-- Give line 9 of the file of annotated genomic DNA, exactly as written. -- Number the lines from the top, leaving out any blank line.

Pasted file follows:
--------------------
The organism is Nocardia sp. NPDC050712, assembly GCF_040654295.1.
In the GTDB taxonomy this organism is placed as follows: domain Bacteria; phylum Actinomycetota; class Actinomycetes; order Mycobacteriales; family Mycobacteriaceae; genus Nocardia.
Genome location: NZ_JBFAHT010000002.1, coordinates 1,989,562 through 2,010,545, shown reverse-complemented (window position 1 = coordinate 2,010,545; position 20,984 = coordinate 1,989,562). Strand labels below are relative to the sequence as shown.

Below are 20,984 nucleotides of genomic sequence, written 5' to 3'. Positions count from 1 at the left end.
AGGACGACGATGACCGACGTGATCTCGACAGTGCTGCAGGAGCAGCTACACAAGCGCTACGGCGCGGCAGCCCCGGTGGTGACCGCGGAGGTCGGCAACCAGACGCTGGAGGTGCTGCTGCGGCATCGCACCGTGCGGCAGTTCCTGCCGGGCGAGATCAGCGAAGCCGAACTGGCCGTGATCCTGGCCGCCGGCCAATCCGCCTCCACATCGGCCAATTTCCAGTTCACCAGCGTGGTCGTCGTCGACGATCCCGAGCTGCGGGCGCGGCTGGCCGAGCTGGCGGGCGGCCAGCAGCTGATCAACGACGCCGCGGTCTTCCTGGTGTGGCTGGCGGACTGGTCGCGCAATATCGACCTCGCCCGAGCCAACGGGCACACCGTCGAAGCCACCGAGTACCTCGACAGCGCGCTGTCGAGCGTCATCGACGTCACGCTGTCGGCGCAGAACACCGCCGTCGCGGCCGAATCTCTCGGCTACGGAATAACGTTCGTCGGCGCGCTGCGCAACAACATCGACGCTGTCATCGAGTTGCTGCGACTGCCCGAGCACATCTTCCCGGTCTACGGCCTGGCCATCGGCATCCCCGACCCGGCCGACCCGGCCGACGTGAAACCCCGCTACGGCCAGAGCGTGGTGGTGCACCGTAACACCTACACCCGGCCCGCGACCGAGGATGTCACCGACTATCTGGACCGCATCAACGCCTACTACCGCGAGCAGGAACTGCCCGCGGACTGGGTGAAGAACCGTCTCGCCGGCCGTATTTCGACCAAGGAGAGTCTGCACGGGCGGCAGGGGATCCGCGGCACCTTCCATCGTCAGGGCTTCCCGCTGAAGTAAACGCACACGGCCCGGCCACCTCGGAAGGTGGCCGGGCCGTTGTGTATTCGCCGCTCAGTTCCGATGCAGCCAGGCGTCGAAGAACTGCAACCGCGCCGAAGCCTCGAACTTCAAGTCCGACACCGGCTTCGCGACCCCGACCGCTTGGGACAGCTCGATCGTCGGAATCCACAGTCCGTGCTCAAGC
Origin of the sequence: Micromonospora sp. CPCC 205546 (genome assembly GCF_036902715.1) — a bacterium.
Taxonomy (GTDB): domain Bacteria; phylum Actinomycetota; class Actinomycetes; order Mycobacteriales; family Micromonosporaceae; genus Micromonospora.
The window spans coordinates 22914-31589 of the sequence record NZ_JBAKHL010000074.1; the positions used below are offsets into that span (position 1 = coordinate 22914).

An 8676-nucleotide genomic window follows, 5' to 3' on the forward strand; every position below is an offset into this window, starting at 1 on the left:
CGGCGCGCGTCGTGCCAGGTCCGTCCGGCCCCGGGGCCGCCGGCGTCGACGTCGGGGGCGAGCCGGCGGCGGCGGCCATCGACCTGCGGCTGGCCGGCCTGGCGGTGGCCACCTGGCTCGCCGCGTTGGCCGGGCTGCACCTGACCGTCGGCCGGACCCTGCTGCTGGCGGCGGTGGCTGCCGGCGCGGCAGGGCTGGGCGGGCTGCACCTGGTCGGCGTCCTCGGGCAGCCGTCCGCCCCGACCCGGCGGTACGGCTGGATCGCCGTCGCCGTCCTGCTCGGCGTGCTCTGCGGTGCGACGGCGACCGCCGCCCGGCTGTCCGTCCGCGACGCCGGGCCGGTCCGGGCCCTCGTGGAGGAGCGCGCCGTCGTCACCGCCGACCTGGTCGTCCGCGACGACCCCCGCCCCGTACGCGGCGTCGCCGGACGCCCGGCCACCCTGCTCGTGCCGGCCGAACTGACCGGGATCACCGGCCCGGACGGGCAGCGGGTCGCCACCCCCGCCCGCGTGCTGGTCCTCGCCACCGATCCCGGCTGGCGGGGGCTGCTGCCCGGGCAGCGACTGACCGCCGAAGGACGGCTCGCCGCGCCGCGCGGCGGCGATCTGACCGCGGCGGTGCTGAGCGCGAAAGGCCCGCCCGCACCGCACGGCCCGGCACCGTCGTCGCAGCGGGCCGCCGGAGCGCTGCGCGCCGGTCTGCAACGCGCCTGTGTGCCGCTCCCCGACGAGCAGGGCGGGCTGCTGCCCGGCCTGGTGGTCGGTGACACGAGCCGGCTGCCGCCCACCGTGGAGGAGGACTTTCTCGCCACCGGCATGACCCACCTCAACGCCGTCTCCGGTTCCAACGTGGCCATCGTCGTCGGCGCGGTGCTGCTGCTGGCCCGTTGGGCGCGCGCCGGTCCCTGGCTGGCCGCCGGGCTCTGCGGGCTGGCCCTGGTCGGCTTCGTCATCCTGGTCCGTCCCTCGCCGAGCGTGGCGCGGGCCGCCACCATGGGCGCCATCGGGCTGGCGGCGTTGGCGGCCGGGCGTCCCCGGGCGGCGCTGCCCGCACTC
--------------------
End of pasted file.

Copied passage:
An 8676-nucleotide genomic window follows, 5' to 3' on the forward strand; every position below is an offset into this window, starting at 1 on the left: